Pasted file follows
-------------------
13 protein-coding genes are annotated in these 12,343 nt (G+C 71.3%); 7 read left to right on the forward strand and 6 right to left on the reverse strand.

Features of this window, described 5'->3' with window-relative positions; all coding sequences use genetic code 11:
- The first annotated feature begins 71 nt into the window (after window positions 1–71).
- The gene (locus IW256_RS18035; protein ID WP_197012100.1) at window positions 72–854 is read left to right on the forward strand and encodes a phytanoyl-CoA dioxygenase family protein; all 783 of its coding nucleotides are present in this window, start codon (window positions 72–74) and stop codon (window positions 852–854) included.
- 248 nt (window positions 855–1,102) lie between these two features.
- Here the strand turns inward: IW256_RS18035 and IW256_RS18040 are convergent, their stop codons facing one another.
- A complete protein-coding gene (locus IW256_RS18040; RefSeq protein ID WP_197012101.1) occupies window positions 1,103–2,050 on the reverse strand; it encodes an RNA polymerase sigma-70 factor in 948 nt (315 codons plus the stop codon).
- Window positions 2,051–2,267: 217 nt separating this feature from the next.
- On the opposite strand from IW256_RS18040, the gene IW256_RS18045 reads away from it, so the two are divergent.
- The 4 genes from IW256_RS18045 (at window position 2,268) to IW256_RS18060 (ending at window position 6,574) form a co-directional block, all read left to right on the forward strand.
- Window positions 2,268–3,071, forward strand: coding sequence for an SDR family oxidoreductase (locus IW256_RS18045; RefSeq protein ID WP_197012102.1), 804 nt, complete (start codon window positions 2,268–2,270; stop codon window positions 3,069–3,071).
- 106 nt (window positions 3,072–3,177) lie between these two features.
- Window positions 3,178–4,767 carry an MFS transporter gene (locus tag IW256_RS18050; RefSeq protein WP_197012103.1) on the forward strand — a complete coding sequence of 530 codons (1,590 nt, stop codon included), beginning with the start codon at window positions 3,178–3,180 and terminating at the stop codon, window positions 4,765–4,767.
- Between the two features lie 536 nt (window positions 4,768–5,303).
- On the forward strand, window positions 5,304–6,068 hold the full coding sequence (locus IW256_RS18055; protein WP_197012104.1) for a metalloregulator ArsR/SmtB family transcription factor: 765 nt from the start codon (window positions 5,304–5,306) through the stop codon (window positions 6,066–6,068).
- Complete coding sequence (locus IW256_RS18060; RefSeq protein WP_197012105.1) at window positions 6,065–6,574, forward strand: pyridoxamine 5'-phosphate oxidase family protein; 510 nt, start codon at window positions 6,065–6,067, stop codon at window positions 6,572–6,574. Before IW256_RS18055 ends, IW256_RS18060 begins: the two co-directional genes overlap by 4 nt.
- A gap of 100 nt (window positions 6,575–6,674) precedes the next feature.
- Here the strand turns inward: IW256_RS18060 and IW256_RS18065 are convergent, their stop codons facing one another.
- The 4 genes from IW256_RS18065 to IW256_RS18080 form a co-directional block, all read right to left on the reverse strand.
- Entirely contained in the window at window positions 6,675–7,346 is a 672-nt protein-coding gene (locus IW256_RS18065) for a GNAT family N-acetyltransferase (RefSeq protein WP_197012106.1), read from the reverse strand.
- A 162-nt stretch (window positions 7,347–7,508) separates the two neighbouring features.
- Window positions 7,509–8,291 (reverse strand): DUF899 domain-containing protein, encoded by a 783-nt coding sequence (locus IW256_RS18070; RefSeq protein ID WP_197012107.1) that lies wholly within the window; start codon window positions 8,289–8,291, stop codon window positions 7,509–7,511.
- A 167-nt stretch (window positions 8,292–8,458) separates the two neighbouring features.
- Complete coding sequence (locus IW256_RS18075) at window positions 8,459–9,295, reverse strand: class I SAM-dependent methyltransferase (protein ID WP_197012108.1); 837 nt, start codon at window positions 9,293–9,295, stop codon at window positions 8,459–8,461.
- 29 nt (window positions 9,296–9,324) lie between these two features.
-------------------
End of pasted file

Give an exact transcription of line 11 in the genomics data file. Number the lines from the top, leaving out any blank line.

- Window positions 2,268–3,071, forward strand: coding sequence for an SDR family oxidoreductase (locus IW256_RS18045; RefSeq protein ID WP_197012102.1), 804 nt, complete (start codon window positions 2,268–2,270; stop codon window positions 3,069–3,071).